With recent cyberattacks on the Colonial pipeline and, much closer to home, a ransomware attack impacting the world’s largest beef producer, JBS, more than ever food safety professionals need to lace up their boxing gloves and employ some new moves to compete for resources with other important enterprise risks.
Food safety incidents may not result in payment of millions in bitcoin to those holding data for ransom, but our industry still pays dearly for the consequences of food safety/food quality (FSQA) going awry. Recalls and foodborne illness outbreaks are mainstream news and fill our social media feeds, significantly increasing risk of reputational damage and whittling away customer and consumer trust. Food safety incidents may also involve actual monetary loss such as regulatory fines, product recalls and associated costs, production downtime, equipment replacement, litigation, etc. So, why do our IT counterparts receive what seems to be a bottomless piggy bank to mitigate cyber risks, and food safety gets the last few pennies left over?
Maybe we aren’t showing up to the fight with the right training and the right “gloves” to hold our own in the ring.
This is the last of a three-part series1,2 focusing on the power of leveraging enterprise risk management (ERM) principles in the design and continuous improvement of food safety risk management programs. In this final article, we will explain:
- What metrics should I use and what are “meaningful”
- Why it’s challenging, yet critical, to translate “hazard” to “risk” for food safety to compete with other ERM risks
- Who should participate in developing and monitoring metrics
- How these metrics can help both food safety and C-suite stakeholders understand and appropriately invest in food safety
- Where metrics “fit” into a corporate enterprise risk management program
What Metrics Should I Use?
What Are Metrics?
Let’s start with some good old dictionary definitions to ensure a common understanding of what we are talking about when we refer to “metrics.”
- Data: Facts or figures that can be stored in or used by a computer, or, as is still common in the food industry, are stored on paper. An example of food safety data may be the specific coliform test results for each of many samples collected on different days and throughout a shift.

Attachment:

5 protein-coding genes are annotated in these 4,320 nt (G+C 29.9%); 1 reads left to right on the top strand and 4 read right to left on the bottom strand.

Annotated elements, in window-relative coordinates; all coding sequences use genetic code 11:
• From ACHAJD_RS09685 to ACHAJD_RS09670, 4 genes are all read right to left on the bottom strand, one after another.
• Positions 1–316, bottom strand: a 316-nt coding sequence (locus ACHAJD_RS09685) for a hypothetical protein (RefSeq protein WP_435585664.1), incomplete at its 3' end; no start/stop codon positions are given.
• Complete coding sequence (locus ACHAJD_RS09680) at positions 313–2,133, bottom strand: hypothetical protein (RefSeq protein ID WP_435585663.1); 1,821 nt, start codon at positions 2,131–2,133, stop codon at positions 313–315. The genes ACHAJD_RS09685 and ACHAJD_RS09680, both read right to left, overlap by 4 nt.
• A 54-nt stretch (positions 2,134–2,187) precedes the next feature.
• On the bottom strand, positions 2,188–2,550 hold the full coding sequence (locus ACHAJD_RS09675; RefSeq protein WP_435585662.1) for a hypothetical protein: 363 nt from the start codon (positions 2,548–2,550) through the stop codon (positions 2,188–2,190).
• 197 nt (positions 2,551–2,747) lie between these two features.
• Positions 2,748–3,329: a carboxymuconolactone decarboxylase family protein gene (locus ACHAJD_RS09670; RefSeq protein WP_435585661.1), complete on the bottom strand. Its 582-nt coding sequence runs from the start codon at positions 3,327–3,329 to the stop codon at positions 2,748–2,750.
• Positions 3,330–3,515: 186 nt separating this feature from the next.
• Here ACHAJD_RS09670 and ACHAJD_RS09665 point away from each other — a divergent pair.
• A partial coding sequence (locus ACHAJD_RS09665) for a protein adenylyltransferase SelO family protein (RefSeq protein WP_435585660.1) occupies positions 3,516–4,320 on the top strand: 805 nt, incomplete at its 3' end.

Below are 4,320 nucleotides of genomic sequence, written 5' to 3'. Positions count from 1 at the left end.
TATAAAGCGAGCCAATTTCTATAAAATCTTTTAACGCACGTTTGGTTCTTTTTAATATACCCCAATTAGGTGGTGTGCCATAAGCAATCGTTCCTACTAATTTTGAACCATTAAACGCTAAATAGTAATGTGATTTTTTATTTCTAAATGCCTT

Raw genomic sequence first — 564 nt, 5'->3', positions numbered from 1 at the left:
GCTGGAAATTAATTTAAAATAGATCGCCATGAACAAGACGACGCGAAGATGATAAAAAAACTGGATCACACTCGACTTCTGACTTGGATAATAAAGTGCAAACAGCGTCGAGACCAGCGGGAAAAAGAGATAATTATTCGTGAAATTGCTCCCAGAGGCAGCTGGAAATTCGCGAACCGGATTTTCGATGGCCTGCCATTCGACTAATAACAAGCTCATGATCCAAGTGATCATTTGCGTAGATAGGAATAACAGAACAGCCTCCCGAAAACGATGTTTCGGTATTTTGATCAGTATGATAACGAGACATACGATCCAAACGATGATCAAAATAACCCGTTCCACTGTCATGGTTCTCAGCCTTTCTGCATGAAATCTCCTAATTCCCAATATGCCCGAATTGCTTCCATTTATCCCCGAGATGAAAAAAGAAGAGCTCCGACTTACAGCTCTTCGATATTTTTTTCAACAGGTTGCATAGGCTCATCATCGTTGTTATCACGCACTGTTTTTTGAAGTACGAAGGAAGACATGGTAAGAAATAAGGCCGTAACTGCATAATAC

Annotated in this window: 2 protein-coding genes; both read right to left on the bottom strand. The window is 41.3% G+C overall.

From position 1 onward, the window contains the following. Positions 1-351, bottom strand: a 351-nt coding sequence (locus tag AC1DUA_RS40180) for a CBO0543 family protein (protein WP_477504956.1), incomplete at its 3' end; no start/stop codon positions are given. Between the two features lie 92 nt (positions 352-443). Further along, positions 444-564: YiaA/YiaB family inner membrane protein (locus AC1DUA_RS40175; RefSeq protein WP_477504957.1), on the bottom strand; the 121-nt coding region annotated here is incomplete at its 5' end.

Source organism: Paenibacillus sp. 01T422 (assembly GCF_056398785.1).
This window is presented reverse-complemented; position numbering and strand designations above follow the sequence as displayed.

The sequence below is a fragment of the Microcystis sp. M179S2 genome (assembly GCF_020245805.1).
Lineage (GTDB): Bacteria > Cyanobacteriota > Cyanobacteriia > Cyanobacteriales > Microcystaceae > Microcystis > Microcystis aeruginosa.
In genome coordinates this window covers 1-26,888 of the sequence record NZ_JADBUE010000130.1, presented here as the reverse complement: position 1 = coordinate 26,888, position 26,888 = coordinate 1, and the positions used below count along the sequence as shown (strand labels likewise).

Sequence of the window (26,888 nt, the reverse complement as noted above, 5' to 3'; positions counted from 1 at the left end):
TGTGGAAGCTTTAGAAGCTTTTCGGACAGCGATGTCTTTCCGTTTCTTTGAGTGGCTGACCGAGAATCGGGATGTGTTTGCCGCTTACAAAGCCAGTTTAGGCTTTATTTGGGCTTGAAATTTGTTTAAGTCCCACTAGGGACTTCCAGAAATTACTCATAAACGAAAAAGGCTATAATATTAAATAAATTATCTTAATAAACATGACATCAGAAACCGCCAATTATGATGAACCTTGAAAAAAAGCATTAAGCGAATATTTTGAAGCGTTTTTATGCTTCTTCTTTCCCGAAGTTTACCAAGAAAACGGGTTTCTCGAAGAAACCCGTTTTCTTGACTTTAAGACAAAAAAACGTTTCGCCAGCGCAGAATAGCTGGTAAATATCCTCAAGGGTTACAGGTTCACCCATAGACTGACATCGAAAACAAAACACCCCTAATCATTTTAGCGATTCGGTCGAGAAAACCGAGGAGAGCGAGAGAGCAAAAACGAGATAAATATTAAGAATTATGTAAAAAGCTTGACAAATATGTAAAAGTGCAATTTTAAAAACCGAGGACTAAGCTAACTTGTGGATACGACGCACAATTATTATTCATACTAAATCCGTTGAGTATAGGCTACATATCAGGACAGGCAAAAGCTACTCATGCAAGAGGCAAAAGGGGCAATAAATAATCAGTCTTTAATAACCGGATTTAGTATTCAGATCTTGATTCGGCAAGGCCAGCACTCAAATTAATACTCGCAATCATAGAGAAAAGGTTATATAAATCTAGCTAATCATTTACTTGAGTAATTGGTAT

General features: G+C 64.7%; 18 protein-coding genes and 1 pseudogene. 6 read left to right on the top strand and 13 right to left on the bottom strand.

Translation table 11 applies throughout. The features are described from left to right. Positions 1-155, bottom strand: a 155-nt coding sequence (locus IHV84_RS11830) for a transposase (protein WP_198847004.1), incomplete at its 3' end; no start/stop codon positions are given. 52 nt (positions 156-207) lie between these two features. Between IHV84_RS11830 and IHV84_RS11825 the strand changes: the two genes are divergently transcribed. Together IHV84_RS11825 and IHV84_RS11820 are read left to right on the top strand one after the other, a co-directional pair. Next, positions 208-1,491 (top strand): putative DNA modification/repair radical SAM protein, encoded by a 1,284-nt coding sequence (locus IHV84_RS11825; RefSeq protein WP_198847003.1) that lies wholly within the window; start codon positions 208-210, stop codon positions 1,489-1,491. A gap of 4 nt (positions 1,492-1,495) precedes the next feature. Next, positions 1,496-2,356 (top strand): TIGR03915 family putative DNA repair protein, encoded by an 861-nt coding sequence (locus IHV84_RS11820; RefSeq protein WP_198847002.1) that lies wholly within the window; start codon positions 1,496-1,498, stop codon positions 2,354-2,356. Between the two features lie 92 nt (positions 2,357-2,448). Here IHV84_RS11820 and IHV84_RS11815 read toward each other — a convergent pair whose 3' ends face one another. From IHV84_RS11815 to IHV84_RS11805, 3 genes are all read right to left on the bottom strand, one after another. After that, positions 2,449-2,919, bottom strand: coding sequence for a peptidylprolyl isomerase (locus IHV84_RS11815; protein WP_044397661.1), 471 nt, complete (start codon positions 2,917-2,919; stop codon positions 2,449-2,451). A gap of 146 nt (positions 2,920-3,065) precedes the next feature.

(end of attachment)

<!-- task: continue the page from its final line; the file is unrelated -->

- Information: The summary of data; turning data into actionable knowledge. An example here may be a summary of coliform data (e.g., percent positive, coliform levels) by day over multiple weeks, which may show an increase in coliform prevalence or levels throughout a given shift with increases starting after 12 hours, suggesting that extended run times longer than 12 hours may not be advisable unless the root cause of these elevated prevalences and counts is identified and eliminated.
- Metrics: Measures of quantitative assessment commonly used for comparing and tracking performance or production. An example may be taking the information from the Information example above and comparing it across multiple production areas or across different facilities to understand if the results are in, or out, of established performance targets or if a given facility is substantially underperforming relative to another, serving as an early warning of a potential problem and where resources need to be promptly invested.
What Metrics Are “Meaningful”
A key challenge for food safety professionals is to define and track the appropriate metrics that allow us to develop and implement effective food safety systems. In a world where managing food safety is part of an overall ERM portfolio (that includes things such as cybersecurity as well as commodity prices, labor issues, and more), this necessitates multiple metrics that target different audiences. For example, food safety professionals will most likely want to continue to track and utilize more “traditional” metrics such as percent of environmental samples positive for Listeria or Salmonella and percent of preoperational samples that fail an ATP test, etc., which can be used to provide goals for the QA and sanitation teams. Even with these existing metrics, it is important to ensure that they are tracked and used appropriately to make sure that they do not carry unintended consequences. For example, if “Percent of environmental samples positive for Listeria” is used as a metric, then hitting the target could be achieved by sampling sites less likely to yield positives or by using sampling techniques (e.g., light swabbing of a small surface) that are less likely to yield positives. In short, be mindful to incentivize, not penalize, positives when using this type of metric.
While the metrics described above can be useful to manage in-plant activities, they may be of limited value for the C-suite and the individuals who manage the overall ERM portfolio (namely, those who decide how to allocate resources). For this audience, a single metric will be most useful. And that metric, frankly, should be money. Yes, this is blunt. But it is also reality. It is the language of the C-suite and can be easily translated into risk to the organization. The challenge is that we as food safety professionals typically speak a different language; we talk about the presence of “hazards” and use hazard-related metrics, such as “percent of environmental samples positive for Salmonella” (which essentially means the percent of samples positive for a hazard). How do we translate “hazard” or hazard-related metrics into risk (such as having a risk of $4.5 million recall exposure)? Answer? Money. Or what we refer to as a “single dollar metric.”
Why It’s Challenging, yet Critical, to Translate “Hazard” into “Risk” in Order to Compete
Why is it so hard to translate hazards into financial risk? One reason is that food safety incidents are not widely reported unless they result in a foodborne illness outbreak or recall. The vast majority of incidents, especially those identified by internal FSQA personnel, are not reported or publicly available at all.